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Adjectives from the first five categories (page 5, Kinds of Adjectives) come before their nouns: this book, each person, which pen, my house and are called attributive adjectives.

Adjectives of quality, however, can be used either before their nouns, i.e.
attributively: a happy man a clever boy a nice day

or after certain verbs, i.e. predicatively.

e.g. The hot sun beat down on us all day. ─ The sun was hot.

The high price surprised him. ─ The price seemed high.

These verbs are called link verbs. They are:

a) be, become, seem

b) appear, feel, get/grow (= become), keep look (= appear), make, smell,
sound, taste, turn

But a problem with verbs in group b) is that when they are not used as
link verbs they can be modified by adverbs in the usual way.

Compare: She turned pale (adjective). (= She became pale)

She turned angrily (adverb).

The soup tasted strange. (adjective)

He tasted that dish suspiciously. (adverb)

Some adjectives can be used only attributively or only predicatively, and
some can move from one position to the other, very often with the change of
meaning. Compare how the meaning of early and late depends on their
position: an early / late train means a train scheduled to run early or late in
the day. The train is early / late means that it is before / after its proper time.

Some adjectives are seldom or never used before the noun they describe. These include:

Some 'a-' adjectives (adlinks): afraid, alight, alike, alive, alone, ashamed, asleep, awake, aware The horse was alone in the field. (but not The alone horse...)
Some adjectives when they describe health and feelings: content, fine, glad, ill (notice that 'sick' can be used before a noun), poorly, sorry, (un)sure, upset, (un)well, pleased. (However, these words can sometimes be used between an adverb and a noun e.g. 'a terminally ill patient'.) My son felt unwell, (but not My unwell son...)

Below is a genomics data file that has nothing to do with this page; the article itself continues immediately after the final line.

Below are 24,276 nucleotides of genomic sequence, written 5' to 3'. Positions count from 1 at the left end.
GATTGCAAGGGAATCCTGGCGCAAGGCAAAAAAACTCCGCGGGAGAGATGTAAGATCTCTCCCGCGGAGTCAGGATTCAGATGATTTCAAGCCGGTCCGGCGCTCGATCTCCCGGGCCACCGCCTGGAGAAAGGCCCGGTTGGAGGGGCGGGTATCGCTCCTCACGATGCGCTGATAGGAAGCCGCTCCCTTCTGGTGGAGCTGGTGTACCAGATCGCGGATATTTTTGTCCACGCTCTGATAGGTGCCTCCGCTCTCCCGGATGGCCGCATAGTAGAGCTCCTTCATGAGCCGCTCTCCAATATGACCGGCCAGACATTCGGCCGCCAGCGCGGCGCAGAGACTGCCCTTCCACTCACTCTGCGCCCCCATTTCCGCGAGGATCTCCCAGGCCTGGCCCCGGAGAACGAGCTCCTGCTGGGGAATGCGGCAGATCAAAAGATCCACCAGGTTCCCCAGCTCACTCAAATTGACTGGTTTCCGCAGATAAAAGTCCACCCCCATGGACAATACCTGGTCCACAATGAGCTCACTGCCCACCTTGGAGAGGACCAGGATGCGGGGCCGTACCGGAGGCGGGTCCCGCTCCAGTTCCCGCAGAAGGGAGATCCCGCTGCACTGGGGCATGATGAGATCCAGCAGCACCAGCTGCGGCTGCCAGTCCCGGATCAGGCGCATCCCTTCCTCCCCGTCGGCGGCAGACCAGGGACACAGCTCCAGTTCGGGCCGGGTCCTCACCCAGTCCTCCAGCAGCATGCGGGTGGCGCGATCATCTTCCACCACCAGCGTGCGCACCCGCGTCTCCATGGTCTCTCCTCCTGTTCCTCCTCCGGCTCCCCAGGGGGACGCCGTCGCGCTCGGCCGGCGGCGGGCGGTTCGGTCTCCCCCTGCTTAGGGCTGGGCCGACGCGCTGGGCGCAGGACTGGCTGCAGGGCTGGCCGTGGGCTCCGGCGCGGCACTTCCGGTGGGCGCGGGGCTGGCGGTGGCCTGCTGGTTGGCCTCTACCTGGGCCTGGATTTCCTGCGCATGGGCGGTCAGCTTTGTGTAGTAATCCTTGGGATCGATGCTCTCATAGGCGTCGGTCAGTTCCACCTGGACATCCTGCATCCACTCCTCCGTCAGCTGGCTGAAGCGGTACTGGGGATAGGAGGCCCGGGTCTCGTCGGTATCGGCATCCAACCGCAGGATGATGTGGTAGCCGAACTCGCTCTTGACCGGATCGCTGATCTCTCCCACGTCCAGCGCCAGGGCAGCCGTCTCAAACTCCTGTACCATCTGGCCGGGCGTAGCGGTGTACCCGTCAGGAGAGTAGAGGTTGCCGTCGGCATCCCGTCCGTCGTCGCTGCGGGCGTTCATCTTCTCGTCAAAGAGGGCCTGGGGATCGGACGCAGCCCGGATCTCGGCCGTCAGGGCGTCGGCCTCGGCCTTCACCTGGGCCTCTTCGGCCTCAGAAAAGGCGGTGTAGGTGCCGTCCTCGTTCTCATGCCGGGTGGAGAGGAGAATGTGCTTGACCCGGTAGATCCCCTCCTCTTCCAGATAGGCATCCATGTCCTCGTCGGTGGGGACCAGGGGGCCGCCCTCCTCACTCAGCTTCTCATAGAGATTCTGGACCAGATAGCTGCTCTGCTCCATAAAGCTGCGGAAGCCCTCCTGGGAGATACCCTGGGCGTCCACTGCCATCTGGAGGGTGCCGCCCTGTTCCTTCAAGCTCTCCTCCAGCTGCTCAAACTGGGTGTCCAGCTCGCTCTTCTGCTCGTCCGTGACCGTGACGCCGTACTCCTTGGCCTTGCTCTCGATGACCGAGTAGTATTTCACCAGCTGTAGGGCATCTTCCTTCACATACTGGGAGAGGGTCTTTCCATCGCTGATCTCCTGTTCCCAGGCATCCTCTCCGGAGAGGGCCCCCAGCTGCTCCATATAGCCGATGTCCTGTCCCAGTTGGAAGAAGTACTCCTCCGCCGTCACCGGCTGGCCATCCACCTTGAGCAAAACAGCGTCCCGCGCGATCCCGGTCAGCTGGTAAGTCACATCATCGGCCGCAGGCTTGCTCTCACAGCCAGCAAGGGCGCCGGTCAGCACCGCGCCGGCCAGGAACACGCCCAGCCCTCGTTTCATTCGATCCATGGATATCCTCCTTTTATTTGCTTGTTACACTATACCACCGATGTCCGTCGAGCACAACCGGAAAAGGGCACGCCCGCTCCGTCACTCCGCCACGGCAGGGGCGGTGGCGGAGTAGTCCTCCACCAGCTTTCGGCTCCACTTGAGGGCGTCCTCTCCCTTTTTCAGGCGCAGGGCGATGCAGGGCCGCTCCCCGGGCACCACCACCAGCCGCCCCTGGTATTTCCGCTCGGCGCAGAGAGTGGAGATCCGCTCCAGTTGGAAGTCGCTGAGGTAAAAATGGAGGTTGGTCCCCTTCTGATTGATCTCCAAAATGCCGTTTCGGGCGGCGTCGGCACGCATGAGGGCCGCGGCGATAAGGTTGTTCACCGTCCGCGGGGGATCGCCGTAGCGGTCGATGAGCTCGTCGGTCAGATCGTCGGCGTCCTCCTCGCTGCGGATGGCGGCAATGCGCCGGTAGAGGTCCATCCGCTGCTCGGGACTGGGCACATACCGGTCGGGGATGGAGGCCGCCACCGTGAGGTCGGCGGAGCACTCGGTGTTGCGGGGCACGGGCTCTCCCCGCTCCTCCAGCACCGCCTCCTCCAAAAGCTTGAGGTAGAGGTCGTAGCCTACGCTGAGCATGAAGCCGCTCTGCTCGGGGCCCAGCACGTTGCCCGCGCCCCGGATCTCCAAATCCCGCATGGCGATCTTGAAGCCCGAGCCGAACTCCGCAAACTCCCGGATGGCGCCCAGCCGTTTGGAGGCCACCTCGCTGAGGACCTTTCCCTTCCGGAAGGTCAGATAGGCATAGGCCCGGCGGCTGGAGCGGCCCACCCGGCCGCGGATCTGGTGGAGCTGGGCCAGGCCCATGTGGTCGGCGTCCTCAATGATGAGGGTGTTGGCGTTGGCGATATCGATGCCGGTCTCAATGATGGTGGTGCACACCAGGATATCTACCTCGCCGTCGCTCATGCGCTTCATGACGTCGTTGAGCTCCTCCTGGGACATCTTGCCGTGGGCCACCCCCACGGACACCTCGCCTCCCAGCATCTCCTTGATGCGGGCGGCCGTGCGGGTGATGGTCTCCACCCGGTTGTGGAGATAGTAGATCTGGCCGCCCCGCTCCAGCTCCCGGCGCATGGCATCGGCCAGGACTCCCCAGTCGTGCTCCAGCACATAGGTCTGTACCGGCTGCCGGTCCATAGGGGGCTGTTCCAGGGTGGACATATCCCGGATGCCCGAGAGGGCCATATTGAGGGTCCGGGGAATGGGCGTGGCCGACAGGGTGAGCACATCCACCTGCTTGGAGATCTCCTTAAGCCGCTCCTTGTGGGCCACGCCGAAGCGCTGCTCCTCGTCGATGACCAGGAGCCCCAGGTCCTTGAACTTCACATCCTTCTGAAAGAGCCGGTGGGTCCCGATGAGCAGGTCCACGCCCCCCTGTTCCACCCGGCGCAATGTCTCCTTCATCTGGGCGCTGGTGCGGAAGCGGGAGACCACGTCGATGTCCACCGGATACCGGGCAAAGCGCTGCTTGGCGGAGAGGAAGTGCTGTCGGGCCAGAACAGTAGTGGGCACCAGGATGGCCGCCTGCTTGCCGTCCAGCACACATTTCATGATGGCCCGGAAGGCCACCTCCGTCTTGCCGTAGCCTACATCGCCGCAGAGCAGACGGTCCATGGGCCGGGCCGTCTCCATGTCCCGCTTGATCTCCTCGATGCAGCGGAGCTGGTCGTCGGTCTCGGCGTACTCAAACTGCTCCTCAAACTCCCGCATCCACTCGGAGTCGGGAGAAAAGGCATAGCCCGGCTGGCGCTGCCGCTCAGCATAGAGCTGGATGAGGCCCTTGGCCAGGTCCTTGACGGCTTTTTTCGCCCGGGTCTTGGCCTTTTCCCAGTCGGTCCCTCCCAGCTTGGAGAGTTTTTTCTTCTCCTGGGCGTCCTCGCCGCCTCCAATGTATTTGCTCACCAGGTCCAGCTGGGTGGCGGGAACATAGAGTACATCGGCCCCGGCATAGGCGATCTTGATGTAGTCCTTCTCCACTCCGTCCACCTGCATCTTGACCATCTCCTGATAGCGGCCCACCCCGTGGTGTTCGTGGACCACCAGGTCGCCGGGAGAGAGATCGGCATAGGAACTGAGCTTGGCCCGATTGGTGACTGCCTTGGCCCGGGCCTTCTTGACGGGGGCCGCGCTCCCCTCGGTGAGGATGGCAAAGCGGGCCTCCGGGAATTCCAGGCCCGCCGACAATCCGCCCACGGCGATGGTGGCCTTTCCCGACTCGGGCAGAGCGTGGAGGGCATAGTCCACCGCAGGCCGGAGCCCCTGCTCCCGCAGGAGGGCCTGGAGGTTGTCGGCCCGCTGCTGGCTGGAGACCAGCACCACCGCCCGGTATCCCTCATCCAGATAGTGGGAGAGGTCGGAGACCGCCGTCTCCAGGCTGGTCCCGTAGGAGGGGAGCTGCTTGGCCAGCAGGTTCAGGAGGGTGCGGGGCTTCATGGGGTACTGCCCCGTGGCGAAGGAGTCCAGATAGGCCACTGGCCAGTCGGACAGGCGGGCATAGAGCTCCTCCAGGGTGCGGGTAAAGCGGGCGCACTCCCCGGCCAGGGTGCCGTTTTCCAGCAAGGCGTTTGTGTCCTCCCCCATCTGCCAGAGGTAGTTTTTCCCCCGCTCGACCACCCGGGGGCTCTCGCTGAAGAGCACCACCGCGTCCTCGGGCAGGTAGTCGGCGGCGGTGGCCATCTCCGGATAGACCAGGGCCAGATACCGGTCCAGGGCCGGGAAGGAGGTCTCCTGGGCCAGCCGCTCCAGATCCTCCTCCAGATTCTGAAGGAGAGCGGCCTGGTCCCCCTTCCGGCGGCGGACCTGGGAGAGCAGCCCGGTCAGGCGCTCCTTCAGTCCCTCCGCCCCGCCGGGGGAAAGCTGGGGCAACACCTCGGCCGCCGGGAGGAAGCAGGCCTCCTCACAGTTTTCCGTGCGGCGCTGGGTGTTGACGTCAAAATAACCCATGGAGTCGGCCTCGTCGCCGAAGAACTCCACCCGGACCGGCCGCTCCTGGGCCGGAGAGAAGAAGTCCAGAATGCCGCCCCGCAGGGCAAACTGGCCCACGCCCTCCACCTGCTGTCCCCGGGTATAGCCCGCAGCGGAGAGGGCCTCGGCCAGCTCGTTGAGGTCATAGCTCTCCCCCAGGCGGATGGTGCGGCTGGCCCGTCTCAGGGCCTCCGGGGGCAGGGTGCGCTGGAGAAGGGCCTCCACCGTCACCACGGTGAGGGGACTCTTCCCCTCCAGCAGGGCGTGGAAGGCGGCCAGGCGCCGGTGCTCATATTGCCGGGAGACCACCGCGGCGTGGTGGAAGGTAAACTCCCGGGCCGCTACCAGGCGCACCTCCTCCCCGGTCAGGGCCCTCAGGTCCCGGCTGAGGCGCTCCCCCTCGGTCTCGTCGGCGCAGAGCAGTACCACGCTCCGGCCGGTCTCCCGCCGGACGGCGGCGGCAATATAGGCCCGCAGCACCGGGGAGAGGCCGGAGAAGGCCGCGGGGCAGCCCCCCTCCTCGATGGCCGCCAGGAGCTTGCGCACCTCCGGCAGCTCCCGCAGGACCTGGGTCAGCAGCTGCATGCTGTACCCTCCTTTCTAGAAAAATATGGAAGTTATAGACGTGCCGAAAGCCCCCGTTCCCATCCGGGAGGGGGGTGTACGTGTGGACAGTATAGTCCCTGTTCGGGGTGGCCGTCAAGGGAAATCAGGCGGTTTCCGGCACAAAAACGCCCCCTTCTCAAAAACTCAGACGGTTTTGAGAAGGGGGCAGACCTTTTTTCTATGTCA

Some of these 'a-' adjectives have related adjectives that can be used either before a noun or after a linking verb. Compare:

The animal was alive. and A living animal, (or The animal was living.)

Other pairs like this include:

afraid - frightened, alike - similar, asleep - sleeping.

Notice that (un)happy can be used in both positions:

He's an unhappy man. and The man felt unhappy.

Some classifying and emphasizing adjectives are seldom or never used after a linking verb. For example, we can talk about 'a nuclear explosion', but we can't say 'The explosion was nuclear.'


Other adjectives like this include:

Classifying adjectives: atomic, cubic, digital, medical, phonetic; chief, entire, initial, main, only, whole; eventual, occasional, northern (etc.), maximum, minimum, underlying The main problem has now been solved. I spent my entire savings on the project.
Emphasizing adjectives: absolute, complete, mere, utter I felt an absolute idiot when I found that I hadn't got any money.

Some adjectives can be used immediately after a noun. These include:

some -ible and -able adjectives such as available, imaginable, possible, suitable. However, we use these adjectives immediately after a noun only when the noun follows words such as first, last, next, only and superlative adjectives, or when a prepositional phrase follows the adjective:

e.g. It's the only treatment suitable, (or ...the only suitable treatment.)

It is an offer available to club members only.

concerned, involved, opposite, present, responsible. These words have different meanings when they are used before a noun and immediately after it. Compare:

e.g. I was asked for my present address. (= my address now)

All the people present (= who were there) approved of the decision.

The party was excellent, and I'd like to thank all the people concerned (= involved).

Cars drive too fast past the school and concerned (= worried) teachers have complained to the police.

Exercise 47. Ann has been married for several years. Shes looking at old photographs and writing comments on them. Complete each comment by choosing the correct words in brackets.

1. When I first met Karl he always dressed so (smart / smartly).

2. But after a month or two he started to look (awful / awfully)!

3. And when I took him home for the first time he behaved (dreadful / dreadfully).

4. Karl always looked (good / well) on the tennis court, but he never played (good / well).

5. This meal we had together in the south of France tasted (delicious / deliciously).

6. When I took this picture, Karl said I shouldnt make fun of an (ill / sick) man.

7. On our wedding day the church bells sounded (wonderful / wonderfully), and the organist played the wedding march (loud / loudly) as we left the church.

8. As for the weather, our wedding day seemed (perfect / perfectly) then the rain came down!